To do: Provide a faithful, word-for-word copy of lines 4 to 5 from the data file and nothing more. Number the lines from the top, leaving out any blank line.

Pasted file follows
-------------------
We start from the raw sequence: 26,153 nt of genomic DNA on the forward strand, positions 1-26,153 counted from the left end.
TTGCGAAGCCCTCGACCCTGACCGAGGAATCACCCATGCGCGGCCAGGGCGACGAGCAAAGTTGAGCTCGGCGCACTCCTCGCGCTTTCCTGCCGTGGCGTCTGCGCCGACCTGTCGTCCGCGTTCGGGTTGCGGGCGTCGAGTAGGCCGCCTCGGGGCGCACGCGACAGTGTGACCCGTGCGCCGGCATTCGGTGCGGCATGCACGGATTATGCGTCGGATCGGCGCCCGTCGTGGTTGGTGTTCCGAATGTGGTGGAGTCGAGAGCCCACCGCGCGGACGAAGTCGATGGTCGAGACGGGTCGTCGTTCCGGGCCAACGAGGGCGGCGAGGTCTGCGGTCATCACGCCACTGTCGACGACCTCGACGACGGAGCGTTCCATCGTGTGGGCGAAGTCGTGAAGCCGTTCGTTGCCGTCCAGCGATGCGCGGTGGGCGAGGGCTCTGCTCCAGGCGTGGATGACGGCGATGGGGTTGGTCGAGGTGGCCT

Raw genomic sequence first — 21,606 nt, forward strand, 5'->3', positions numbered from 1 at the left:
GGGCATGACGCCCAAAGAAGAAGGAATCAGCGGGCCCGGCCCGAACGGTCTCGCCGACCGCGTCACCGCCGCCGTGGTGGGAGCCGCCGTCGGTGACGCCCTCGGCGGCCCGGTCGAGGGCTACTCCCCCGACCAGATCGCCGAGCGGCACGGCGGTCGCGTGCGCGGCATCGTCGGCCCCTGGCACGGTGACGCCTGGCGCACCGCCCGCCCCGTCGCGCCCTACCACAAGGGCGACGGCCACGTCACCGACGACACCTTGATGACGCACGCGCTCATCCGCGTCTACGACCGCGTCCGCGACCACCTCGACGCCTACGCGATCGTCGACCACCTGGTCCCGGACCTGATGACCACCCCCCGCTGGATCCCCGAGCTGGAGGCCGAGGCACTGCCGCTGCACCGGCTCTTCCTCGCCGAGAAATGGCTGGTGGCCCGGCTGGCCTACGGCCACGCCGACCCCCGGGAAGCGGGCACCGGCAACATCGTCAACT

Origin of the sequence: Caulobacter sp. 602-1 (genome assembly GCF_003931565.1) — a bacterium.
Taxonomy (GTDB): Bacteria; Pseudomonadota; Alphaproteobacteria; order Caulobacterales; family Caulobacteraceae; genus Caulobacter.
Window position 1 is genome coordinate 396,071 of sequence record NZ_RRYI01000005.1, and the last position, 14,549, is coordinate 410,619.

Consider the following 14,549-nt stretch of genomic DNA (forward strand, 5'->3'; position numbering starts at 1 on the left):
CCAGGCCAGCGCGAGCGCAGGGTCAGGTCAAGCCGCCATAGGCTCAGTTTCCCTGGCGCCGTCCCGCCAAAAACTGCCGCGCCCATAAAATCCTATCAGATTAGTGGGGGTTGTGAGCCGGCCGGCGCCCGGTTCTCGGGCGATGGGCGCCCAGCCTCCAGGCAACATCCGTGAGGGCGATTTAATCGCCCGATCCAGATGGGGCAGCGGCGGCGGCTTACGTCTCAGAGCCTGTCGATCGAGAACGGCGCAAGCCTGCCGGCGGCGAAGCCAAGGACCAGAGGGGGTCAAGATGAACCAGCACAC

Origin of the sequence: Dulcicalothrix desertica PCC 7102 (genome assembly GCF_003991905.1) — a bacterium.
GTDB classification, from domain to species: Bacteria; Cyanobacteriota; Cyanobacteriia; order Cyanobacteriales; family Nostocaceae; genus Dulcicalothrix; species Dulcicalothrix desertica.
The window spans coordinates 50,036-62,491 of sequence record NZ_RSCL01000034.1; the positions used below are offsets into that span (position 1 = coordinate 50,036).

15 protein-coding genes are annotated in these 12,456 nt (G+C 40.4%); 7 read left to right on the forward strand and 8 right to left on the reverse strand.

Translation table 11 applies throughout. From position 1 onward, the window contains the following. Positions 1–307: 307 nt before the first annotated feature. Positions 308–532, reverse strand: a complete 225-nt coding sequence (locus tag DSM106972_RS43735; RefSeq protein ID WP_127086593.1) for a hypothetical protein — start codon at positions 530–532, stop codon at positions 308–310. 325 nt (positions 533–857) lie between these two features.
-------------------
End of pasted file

GGGCATGACGCCCAAAGAAGAAGGAATCAGCGGGCCCGGCCCGAACGGTCTCGCCGACCGCGTCACCGCCGCCGTGGTGGGAGCCGCCGTCGGTGACGCCCTCGGCGGCCCGGTCGAGGGCTACTCCCCCGACCAGATCGCCGAGCGGCACGGCGGTCGCGTGCGCGGCATCGTCGGCCCCTGGCACGGTGACGCCTGGCGCACCGCCCGCCCCGTCGCGCCCTACCACAAGGGCGACGGCCACGTCACCGACGACACCTTGATGACGCACGCGCTCATCCGCGTCTACGACCGCGTCCGCGACCACCTCGACGCCTACGCGATCGTCGACCACCTGGTCCCGGACCTGATGACCACCCCCCGCTGGATCCCCGAGCTGGAGGCCGAGGCACTGCCGCTGCACCGGCTCTTCCTCGCCGAGAAATGGCTGGTGGCCCGGCTGGCCTACGGCCACGCCGACCCCCGGGAAGCGGGCACCGGCAACATCGTCAACT

Origin of the sequence: Caulobacter sp. 602-1 (genome assembly GCF_003931565.1) — a bacterium.